Wednesday, January 10, 2007

Movie Review: The Corruptor 3 1/2 Stars

I’m gonna give this movie mad props for action, especially a thrilling car chase, but enough already with the warring crime families in Chinatown and the smuggled Chinese immigrants who become prostitutes and indentured servants in garment factories to pay off their passage to America! Been there, done that!

However, with The Corruptor, Chow Yun-Fat redeems himself for The Replacement Killers, his awful entrée into American cinema. Yun-Fat plays Nick Chen, a bad-ass cop on the Chinatown beat, the lead detective of the Asian Gang Unit. Chen maintains an uneasy relationship with the old-school Triads, mob families posing as businessmen.

When the Fukienese Dragons, young turks with no respect for the tradition, begin to threaten the peaceful (albeit criminal) balance-of-power, Chen must reluctantly join forces with Danny Wallace (Mark Wahlberg), a greenhorn white rookie with “yellow fever,” forced on the AGU for political reasons by the department. A string of buddy cop film cliches later, Danny is courted by the mobsters and Chen is caught between his duty as a cop, rescuing Danny from a dangerous path, and his tenuous relationship with the crime bosses.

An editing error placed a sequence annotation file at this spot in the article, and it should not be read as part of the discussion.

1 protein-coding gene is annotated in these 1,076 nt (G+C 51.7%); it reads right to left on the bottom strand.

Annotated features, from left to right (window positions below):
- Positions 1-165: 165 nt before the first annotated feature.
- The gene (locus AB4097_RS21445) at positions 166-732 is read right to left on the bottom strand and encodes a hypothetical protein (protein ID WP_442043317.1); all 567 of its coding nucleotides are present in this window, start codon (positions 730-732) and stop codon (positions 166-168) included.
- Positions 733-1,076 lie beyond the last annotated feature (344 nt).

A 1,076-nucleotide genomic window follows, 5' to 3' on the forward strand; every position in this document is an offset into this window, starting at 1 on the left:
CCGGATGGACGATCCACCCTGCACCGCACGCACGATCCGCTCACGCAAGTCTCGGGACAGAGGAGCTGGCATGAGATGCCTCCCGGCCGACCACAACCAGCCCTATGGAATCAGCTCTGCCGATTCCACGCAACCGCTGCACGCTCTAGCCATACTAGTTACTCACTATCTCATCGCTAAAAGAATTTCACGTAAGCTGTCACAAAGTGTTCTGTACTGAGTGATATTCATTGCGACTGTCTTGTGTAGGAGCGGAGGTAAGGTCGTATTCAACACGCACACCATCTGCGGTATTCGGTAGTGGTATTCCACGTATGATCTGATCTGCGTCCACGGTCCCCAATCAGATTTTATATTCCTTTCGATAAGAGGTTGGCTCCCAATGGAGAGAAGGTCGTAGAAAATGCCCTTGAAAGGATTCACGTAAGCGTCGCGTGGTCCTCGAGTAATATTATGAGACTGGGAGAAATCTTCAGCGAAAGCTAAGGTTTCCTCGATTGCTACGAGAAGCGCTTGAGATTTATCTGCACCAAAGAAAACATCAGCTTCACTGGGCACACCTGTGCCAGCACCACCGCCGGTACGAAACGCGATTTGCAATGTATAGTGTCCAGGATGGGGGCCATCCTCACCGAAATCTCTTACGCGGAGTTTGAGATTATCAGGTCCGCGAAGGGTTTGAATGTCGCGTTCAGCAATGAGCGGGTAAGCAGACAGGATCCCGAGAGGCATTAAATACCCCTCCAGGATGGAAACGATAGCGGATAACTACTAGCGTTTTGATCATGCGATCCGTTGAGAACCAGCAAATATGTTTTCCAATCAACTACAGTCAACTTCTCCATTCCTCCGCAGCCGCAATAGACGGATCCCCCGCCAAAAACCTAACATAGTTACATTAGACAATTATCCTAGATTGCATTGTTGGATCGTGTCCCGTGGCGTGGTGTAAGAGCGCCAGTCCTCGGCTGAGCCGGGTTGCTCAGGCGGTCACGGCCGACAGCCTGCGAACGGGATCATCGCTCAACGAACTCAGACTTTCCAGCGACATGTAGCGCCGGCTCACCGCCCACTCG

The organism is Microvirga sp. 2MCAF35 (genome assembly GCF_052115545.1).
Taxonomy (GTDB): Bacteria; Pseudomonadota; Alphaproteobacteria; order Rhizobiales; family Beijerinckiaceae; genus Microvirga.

Formulaic, hackneyed, trite, all-of-the-above and then some, The Corruptor still rocks like plate tectonics. Director James Foley infuses the energy of Seventies cop films with the choreography of Hong Kong chop suey and holds it all together with a hip hop soundtrack that includes an acid jazz version of the Bill Wither’s classic “Ain’t No Sunshine.”

By the way, movie title people, the proper spelling is “corrupter” with an “e.”

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